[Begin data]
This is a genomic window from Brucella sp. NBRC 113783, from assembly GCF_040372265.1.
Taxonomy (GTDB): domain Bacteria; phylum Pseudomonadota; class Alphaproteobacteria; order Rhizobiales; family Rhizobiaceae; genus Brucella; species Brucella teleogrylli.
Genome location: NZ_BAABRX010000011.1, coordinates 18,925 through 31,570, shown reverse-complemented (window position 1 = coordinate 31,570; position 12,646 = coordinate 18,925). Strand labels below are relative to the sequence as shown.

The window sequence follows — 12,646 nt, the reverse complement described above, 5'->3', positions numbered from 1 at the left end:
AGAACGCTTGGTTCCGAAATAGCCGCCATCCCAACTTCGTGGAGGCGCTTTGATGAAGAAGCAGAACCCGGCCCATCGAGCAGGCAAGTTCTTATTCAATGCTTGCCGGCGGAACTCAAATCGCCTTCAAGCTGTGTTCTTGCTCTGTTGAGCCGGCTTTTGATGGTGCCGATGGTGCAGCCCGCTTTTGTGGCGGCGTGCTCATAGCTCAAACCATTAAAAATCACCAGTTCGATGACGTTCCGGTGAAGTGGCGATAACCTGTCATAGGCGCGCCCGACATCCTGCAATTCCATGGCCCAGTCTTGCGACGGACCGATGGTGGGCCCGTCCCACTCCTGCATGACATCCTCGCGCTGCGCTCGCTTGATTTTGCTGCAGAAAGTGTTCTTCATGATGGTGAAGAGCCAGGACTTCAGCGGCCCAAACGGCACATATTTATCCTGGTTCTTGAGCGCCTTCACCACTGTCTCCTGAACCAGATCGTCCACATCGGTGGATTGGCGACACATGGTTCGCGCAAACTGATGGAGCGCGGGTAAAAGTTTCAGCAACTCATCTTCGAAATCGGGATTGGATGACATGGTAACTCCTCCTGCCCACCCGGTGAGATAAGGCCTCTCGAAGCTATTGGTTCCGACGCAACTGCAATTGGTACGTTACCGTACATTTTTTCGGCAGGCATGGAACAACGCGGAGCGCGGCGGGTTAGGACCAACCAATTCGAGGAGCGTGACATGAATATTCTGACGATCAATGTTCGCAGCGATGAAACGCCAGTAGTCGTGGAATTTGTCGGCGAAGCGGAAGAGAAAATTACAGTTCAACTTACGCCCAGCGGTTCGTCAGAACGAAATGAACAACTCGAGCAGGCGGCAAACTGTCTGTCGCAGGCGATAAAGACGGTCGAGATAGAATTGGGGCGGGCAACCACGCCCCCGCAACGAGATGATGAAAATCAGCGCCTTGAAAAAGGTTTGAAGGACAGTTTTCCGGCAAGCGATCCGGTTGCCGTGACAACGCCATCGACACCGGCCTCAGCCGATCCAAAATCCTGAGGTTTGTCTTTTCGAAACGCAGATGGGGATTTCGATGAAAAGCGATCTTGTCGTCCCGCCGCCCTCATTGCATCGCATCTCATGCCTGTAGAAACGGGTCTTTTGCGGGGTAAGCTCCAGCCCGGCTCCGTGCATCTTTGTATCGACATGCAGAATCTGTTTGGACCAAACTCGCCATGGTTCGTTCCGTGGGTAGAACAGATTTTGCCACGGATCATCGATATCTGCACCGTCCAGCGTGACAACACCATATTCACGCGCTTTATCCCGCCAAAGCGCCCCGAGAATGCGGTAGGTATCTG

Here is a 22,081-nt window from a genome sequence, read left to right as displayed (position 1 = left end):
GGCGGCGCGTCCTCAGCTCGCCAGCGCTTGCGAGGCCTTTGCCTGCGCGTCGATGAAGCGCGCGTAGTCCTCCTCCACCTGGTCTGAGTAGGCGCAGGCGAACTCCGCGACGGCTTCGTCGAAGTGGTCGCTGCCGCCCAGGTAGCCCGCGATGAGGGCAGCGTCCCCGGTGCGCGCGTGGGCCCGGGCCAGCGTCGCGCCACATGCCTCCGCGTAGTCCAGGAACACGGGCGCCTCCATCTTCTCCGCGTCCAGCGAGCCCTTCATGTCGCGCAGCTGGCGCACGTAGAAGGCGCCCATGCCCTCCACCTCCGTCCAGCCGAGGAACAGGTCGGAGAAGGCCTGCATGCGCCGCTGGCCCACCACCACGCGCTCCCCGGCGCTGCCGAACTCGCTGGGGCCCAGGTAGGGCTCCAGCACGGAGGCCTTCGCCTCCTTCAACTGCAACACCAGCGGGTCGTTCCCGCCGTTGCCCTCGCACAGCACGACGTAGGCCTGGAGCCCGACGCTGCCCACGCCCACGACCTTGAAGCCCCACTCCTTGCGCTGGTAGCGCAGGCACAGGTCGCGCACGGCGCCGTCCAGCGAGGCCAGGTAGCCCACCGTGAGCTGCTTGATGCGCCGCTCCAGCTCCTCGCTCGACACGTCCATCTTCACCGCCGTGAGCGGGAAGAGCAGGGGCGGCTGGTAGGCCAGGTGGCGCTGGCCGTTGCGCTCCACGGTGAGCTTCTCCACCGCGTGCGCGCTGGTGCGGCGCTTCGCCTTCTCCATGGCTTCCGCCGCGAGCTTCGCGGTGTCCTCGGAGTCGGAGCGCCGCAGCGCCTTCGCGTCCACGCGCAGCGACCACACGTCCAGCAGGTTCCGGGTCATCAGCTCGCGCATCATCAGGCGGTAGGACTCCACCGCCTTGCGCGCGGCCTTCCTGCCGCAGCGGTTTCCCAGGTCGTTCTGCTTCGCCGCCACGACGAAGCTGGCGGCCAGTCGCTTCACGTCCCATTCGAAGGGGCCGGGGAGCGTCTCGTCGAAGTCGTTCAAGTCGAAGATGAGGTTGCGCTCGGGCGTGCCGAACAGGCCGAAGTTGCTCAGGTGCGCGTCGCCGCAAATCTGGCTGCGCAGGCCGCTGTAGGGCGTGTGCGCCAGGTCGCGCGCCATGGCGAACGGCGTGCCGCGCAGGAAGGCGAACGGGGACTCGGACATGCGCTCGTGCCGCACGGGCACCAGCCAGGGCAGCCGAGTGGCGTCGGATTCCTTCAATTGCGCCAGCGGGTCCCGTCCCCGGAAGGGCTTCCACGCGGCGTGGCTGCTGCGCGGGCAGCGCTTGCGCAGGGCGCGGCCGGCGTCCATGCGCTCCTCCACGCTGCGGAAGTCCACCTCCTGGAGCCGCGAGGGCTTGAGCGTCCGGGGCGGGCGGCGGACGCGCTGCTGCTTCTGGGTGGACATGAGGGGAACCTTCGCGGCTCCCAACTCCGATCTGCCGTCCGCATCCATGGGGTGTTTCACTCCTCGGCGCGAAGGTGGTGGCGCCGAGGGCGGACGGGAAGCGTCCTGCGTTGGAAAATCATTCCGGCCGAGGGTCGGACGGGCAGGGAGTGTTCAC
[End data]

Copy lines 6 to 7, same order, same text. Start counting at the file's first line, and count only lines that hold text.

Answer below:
Here is a 22,081-nt window from a genome sequence, read left to right as displayed (position 1 = left end):
GGCGGCGCGTCCTCAGCTCGCCAGCGCTTGCGAGGCCTTTGCCTGCGCGTCGATGAAGCGCGCGTAGTCCTCCTCCACCTGGTCTGAGTAGGCGCAGGCGAACTCCGCGACGGCTTCGTCGAAGTGGTCGCTGCCGCCCAGGTAGCCCGCGATGAGGGCAGCGTCCCCGGTGCGCGCGTGGGCCCGGGCCAGCGTCGCGCCACATGCCTCCGCGTAGTCCAGGAACACGGGCGCCTCCATCTTCTCCGCGTCCAGCGAGCCCTTCATGTCGCGCAGCTGGCGCACGTAGAAGGCGCCCATGCCCTCCACCTCCGTCCAGCCGAGGAACAGGTCGGAGAAGGCCTGCATGCGCCGCTGGCCCACCACCACGCGCTCCCCGGCGCTGCCGAACTCGCTGGGGCCCAGGTAGGGCTCCAGCACGGAGGCCTTCGCCTCCTTCAACTGCAACACCAGCGGGTCGTTCCCGCCGTTGCCCTCGCACAGCACGACGTAGGCCTGGAGCCCGACGCTGCCCACGCCCACGACCTTGAAGCCCCACTCCTTGCGCTGGTAGCGCAGGCACAGGTCGCGCACGGCGCCGTCCAGCGAGGCCAGGTAGCCCACCGTGAGCTGCTTGATGCGCCGCTCCAGCTCCTCGCTCGACACGTCCATCTTCACCGCCGTGAGCGGGAAGAGCAGGGGCGGCTGGTAGGCCAGGTGGCGCTGGCCGTTGCGCTCCACGGTGAGCTTCTCCACCGCGTGCGCGCTGGTGCGGCGCTTCGCCTTCTCCATGGCTTCCGCCGCGAGCTTCGCGGTGTCCTCGGAGTCGGAGCGCCGCAGCGCCTTCGCGTCCACGCGCAGCGACCACACGTCCAGCAGGTTCCGGGTCATCAGCTCGCGCATCATCAGGCGGTAGGACTCCACCGCCTTGCGCGCGGCCTTCCTGCCGCAGCGGTTTCCCAGGTCGTTCTGCTTCGCCGCCACGACGAAGCTGGCGGCCAGTCGCTTCACGTCCCATTCGAAGGGGCCGGGGAGCGTCTCGTCGAAGTCGTTCAAGTCGAAGATGAGGTTGCGCTCGGGCGTGCCGAACAGGCCGAAGTTGCTCAGGTGCGCGTCGCCGCAAATCTGGCTGCGCAGGCCGCTGTAGGGCGTGTGCGCCAGGTCGCGCGCCATGGCGAACGGCGTGCCGCGCAGGAAGGCGAACGGGGACTCGGACATGCGCTCGTGCCGCACGGGCACCAGCCAGGGCAGCCGAGTGGCGTCGGATTCCTTCAATTGCGCCAGCGGGTCCCGTCCCCGGAAGGGCTTCCACGCGGCGTGGCTGCTGCGCGGGCAGCGCTTGCGCAGGGCGCGGCCGGCGTCCATGCGCTCCTCCACGCTGCGGAAGTCCACCTCCTGGAGCCGCGAGGGCTTGAGCGTCCGGGGCGGGCGGCGGACGCGCTGCTGCTTCTGGGTGGACATGAGGGGAACCTTCGCGGCTCCCAACTCCGATCTGCCGTCCGCATCCATGGGGTGTTTCACTCCTCGGCGCGAAGGTGGTGGCGCCGAGGGCGGACGGGAAGCGTCCTGCGTTGGAAAATCATTCCGGCCGAGGGTCGGACGGGCAGGGAGTGTTCAC